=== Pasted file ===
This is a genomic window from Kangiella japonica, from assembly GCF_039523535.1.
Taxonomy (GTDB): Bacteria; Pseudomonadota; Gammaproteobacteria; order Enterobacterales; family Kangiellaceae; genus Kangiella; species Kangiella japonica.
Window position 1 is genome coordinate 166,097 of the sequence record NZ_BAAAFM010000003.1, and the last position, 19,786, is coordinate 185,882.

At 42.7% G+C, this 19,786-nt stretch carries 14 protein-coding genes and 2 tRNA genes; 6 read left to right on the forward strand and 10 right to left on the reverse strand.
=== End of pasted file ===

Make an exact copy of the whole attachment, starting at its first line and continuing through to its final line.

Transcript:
This is a genomic window from Kangiella japonica, from assembly GCF_039523535.1.
Taxonomy (GTDB): Bacteria; Pseudomonadota; Gammaproteobacteria; order Enterobacterales; family Kangiellaceae; genus Kangiella; species Kangiella japonica.
Window position 1 is genome coordinate 166,097 of the sequence record NZ_BAAAFM010000003.1, and the last position, 19,786, is coordinate 185,882.

At 42.7% G+C, this 19,786-nt stretch carries 14 protein-coding genes and 2 tRNA genes; 6 read left to right on the forward strand and 10 right to left on the reverse strand.